Stearing wheel jig for stumpy jig contest

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Project by jason64 posted 06-02-2012 12:40 AM 8588 views 25 times favorited 14 comments Add to Favorites Watch

So someone I know has me making some parts for his 66 mustang, one of witch is the stearing wheel, compleat with finger grips. So I started with a circle jig for the out side of the wheel. Then comes the jig for the finger grips. First step is figuring out the spacing of the finger grips, then the math to lay out the center lines of the finger grips on the wheel blank. Then I drew a straight line from these marks to the center hole from the circle jig, then a mark 3” in from the edge, and drill a hole. Now we can put the blank in the jig, it consists of a pice of ply wood spacers the same size as the blank a router slead. There is a nail though the slead the blank and the plywood, there is also a nail through the hole in the blank on the center line. Now all that is left is to router in about an inch or so, move the pull the nail on the center line spin to the next line repin and repeat. When this is done now you go back to the circle jig and cut the inside of the wheel, and sand. This is the first wheel Ive made and it was a challenge but fun. Just waiting to get the metal back from cromers to finish it.

14 comments so far

View Oldtool's profile


3247 posts in 3311 days

#1 posted 06-02-2012 12:45 AM

Hey, I like what you are doing there, and I really like the steering wheel. Nice work. You going to post the steering wheel when finished?
Have fun.

-- "I am a firm believer in the people. If given the truth, they can be depended upon to meet any national crisis. The point is to bring them the real facts." - Abraham Lincoln

View Brett StClair's profile

Brett StClair

68 posts in 4482 days

#2 posted 06-02-2012 01:05 AM

Thats a cool idea. Never would have thought of that. But now that you got me thinking…
I am thinking you could laminate several species together to get a banded look. or perhaps a solid backlayer with some segmented pieces on the front.
Come to think of it… I think some steering wheels have different colored sections at the standard 10 and 2 positions on the wheel. You could follow that idea with a light colored wheel with darker wood segments at 10 and 2.
Anyway. Love your idea. I bet it’s gonna look good in that mustang.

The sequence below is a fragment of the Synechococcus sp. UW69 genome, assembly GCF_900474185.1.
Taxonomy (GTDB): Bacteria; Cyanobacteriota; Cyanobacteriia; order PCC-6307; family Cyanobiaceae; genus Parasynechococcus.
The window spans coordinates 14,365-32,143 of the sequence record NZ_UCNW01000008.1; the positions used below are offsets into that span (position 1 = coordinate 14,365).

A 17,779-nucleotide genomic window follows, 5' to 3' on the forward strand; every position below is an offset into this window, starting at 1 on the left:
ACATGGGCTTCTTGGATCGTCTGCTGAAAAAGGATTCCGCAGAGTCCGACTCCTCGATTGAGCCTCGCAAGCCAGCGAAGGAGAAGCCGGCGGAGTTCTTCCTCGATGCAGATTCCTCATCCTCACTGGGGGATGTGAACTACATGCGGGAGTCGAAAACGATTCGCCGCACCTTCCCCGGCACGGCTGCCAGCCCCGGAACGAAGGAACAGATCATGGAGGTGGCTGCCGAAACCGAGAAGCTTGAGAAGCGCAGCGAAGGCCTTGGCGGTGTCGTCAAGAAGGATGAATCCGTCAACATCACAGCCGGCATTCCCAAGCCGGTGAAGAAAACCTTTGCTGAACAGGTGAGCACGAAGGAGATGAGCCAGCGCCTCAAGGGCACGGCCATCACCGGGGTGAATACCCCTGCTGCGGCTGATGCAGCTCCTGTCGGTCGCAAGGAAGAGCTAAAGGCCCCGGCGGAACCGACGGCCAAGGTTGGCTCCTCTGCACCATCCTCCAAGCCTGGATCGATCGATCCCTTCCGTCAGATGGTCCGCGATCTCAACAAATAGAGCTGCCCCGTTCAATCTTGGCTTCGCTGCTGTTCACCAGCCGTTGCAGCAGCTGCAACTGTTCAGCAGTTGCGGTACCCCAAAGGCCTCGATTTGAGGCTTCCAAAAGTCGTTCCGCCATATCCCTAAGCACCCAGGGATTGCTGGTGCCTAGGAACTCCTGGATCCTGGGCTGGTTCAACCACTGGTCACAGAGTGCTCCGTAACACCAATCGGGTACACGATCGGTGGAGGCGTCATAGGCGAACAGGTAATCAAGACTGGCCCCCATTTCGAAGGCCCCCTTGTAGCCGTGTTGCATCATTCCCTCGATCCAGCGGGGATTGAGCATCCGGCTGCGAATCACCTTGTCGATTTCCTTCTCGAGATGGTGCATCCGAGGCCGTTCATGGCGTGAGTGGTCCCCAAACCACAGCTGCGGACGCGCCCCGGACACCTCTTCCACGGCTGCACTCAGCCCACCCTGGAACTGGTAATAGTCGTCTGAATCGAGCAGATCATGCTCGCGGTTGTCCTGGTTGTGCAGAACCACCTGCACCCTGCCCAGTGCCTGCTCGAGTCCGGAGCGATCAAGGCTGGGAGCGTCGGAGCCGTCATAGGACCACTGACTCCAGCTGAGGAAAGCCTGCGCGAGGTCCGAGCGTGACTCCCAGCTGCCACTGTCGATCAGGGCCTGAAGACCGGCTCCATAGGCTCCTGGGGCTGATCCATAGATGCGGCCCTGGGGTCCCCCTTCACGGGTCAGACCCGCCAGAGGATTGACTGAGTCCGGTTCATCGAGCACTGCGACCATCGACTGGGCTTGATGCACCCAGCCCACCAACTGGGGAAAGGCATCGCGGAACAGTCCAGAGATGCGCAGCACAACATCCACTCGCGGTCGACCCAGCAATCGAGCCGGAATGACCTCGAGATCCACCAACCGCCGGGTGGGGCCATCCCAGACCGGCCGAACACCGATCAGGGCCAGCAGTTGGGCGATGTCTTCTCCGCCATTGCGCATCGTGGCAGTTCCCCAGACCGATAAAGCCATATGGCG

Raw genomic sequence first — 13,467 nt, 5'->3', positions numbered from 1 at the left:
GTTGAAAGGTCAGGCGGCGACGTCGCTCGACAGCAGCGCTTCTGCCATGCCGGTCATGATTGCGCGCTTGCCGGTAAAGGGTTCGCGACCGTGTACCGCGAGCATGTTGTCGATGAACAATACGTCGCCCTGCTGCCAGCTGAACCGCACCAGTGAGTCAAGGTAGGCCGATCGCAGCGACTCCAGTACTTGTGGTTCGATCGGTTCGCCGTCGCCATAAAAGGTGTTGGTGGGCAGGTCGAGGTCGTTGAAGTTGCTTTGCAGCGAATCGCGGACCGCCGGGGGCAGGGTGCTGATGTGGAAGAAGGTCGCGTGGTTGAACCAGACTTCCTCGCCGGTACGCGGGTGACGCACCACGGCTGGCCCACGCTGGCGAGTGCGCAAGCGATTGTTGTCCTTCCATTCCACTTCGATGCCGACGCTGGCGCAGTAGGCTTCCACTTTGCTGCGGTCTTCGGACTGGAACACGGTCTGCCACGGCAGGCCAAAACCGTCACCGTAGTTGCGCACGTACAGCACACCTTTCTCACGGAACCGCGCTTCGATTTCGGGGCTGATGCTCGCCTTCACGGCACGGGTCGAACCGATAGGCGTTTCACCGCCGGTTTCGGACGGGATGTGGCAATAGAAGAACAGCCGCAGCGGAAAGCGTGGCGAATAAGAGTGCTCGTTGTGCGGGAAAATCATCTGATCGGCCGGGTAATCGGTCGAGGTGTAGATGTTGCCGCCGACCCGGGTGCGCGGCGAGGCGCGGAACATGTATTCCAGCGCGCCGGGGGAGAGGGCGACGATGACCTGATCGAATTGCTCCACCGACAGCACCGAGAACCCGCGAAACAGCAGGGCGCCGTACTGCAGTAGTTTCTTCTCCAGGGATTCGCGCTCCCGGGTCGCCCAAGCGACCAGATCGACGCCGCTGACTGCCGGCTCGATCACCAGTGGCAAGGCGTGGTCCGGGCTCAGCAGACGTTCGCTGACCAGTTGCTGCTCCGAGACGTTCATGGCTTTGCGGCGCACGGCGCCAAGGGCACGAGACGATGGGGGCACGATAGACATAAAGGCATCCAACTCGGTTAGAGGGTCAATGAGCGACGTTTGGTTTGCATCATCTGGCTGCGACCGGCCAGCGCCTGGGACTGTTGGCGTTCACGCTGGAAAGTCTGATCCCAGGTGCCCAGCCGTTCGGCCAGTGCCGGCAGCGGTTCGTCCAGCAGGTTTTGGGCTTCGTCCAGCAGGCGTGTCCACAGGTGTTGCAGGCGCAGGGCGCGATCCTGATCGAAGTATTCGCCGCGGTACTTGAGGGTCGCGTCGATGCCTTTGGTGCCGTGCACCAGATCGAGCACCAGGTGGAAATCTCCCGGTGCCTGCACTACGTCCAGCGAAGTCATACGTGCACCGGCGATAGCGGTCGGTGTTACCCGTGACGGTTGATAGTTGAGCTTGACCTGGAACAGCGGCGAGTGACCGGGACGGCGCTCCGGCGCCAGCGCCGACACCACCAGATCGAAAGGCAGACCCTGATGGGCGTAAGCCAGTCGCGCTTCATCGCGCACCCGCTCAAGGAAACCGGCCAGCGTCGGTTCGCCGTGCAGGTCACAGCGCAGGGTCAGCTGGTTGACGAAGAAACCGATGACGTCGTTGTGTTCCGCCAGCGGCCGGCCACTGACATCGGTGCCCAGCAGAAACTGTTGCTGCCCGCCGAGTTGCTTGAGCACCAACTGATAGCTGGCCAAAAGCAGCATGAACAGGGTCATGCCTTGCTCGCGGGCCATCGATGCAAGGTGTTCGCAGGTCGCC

-- "Make things as simple as possible... but not any simpler." - Albert Einstein

View Jim Jakosh's profile

Jim Jakosh

26302 posts in 4226 days

#3 posted 06-02-2012 02:03 AM

Pretty cool!!!!!!!!!!!

-- Jim Jakosh.....Practical Wood Products...........Learn something new every day!! Variety is the Spice of Life!!

View Ivan's profile


16850 posts in 3988 days

#4 posted 06-02-2012 05:51 AM

Amaizing process,so simple and efficient jig.

-- Ivan, Croatia, Wooddicted

View dan mosheim's profile

dan mosheim

240 posts in 4809 days

#5 posted 06-02-2012 12:03 PM

very cool jig jason .. at the moment, we’re restoring a laminated beech and ebony steering wheel from a 1961 lotus elite. also fun, but also a challenge. we talked the client out of building a new one as i couldn’t imagine how long it would take us … the repair is taking long enough

-- dan,vermont,

View abie's profile


922 posts in 4891 days

#6 posted 06-02-2012 02:13 PM

Jason: very clever and in my humble opinion a real contender for First prize.

-- Bruce. a mind is like a book it is only useful when open.

View eddie's profile


8565 posts in 3734 days

#7 posted 06-02-2012 06:41 PM

nice jig ,good luck on the con test

-- Jesus Is Alright with me

View RTex's profile


35 posts in 3883 days

#8 posted 06-02-2012 08:45 PM

I am old enough to remember these wheels when they were new. This is a fantastic job! I spent a few years in the antique car, hot rod, Corvette business and I can assure you that you there are many folks that will come knocking at your door if you are able to reach them with this project. Great job and hats off to the jig!

-- RTex, Wood Wranglin' Cowboy

View 308Gap's profile


337 posts in 4123 days

#9 posted 06-02-2012 11:39 PM

That wheel finished with the horn assembly is 309.00. The rivets might give you some grief. Great job Sir.

-- Thank You Veterans!

View jason64's profile


41 posts in 3758 days

#10 posted 06-03-2012 06:19 PM

Thanks for the coments. Yes as soon as I get the metal back Im looking forward to fininshing and posting. As far as the rivets go they were not real in this wheel they are just pices of metal glued in the top, I hope it wont be that bad.

View a1Jim's profile


118162 posts in 4697 days

#11 posted 06-03-2012 07:18 PM

Way cool Jig Jason amazing idea. Great job.


View fernandoindia's profile


1081 posts in 4064 days

#12 posted 08-14-2012 08:01 PM

good job Jason

-- Back home. Fernando

View vanzemaljac's profile


334 posts in 4621 days

#13 posted 09-09-2012 02:44 PM

nice work … Thanks for the idea

-- Lathe and my imagination will do everything to realize my dreams...Vanzemaljac

View Adrian Barac's profile

Adrian Barac

38 posts in 3406 days

#14 posted 03-28-2013 07:04 AM

Nice tip . Thanks

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